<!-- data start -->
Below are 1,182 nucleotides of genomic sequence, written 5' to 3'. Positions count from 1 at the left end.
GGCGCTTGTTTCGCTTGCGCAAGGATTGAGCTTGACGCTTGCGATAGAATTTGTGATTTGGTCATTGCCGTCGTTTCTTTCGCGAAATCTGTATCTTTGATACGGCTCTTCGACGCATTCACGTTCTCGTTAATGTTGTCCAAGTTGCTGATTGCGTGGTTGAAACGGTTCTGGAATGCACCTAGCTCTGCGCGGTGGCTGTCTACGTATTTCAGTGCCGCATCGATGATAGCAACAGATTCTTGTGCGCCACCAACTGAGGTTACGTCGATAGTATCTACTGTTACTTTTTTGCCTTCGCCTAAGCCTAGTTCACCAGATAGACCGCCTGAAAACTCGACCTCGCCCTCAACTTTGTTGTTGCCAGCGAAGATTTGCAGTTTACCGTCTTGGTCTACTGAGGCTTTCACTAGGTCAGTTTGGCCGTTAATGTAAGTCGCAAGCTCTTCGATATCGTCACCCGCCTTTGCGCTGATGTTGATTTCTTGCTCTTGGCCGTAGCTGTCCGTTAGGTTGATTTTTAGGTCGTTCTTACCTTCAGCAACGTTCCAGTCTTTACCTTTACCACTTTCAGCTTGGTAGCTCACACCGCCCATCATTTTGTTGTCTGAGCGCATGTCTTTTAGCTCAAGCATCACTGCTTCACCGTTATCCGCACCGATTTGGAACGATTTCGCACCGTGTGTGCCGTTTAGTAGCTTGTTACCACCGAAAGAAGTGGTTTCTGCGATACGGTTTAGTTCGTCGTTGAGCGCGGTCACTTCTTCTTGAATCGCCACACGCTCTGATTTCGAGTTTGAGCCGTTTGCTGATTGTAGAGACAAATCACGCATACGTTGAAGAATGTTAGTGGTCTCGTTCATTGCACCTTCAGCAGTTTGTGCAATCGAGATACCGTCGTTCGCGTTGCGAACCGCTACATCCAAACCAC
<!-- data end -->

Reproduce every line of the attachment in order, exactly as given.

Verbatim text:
Below are 1,182 nucleotides of genomic sequence, written 5' to 3'. Positions count from 1 at the left end.
GGCGCTTGTTTCGCTTGCGCAAGGATTGAGCTTGACGCTTGCGATAGAATTTGTGATTTGGTCATTGCCGTCGTTTCTTTCGCGAAATCTGTATCTTTGATACGGCTCTTCGACGCATTCACGTTCTCGTTAATGTTGTCCAAGTTGCTGATTGCGTGGTTGAAACGGTTCTGGAATGCACCTAGCTCTGCGCGGTGGCTGTCTACGTATTTCAGTGCCGCATCGATGATAGCAACAGATTCTTGTGCGCCACCAACTGAGGTTACGTCGATAGTATCTACTGTTACTTTTTTGCCTTCGCCTAAGCCTAGTTCACCAGATAGACCGCCTGAAAACTCGACCTCGCCCTCAACTTTGTTGTTGCCAGCGAAGATTTGCAGTTTACCGTCTTGGTCTACTGAGGCTTTCACTAGGTCAGTTTGGCCGTTAATGTAAGTCGCAAGCTCTTCGATATCGTCACCCGCCTTTGCGCTGATGTTGATTTCTTGCTCTTGGCCGTAGCTGTCCGTTAGGTTGATTTTTAGGTCGTTCTTACCTTCAGCAACGTTCCAGTCTTTACCTTTACCACTTTCAGCTTGGTAGCTCACACCGCCCATCATTTTGTTGTCTGAGCGCATGTCTTTTAGCTCAAGCATCACTGCTTCACCGTTATCCGCACCGATTTGGAACGATTTCGCACCGTGTGTGCCGTTTAGTAGCTTGTTACCACCGAAAGAAGTGGTTTCTGCGATACGGTTTAGTTCGTCGTTGAGCGCGGTCACTTCTTCTTGAATCGCCACACGCTCTGATTTCGAGTTTGAGCCGTTTGCTGATTGTAGAGACAAATCACGCATACGTTGAAGAATGTTAGTGGTCTCGTTCATTGCACCTTCAGCAGTTTGTGCAATCGAGATACCGTCGTTCGCGTTGCGAACCGCTACATCCAAACCAC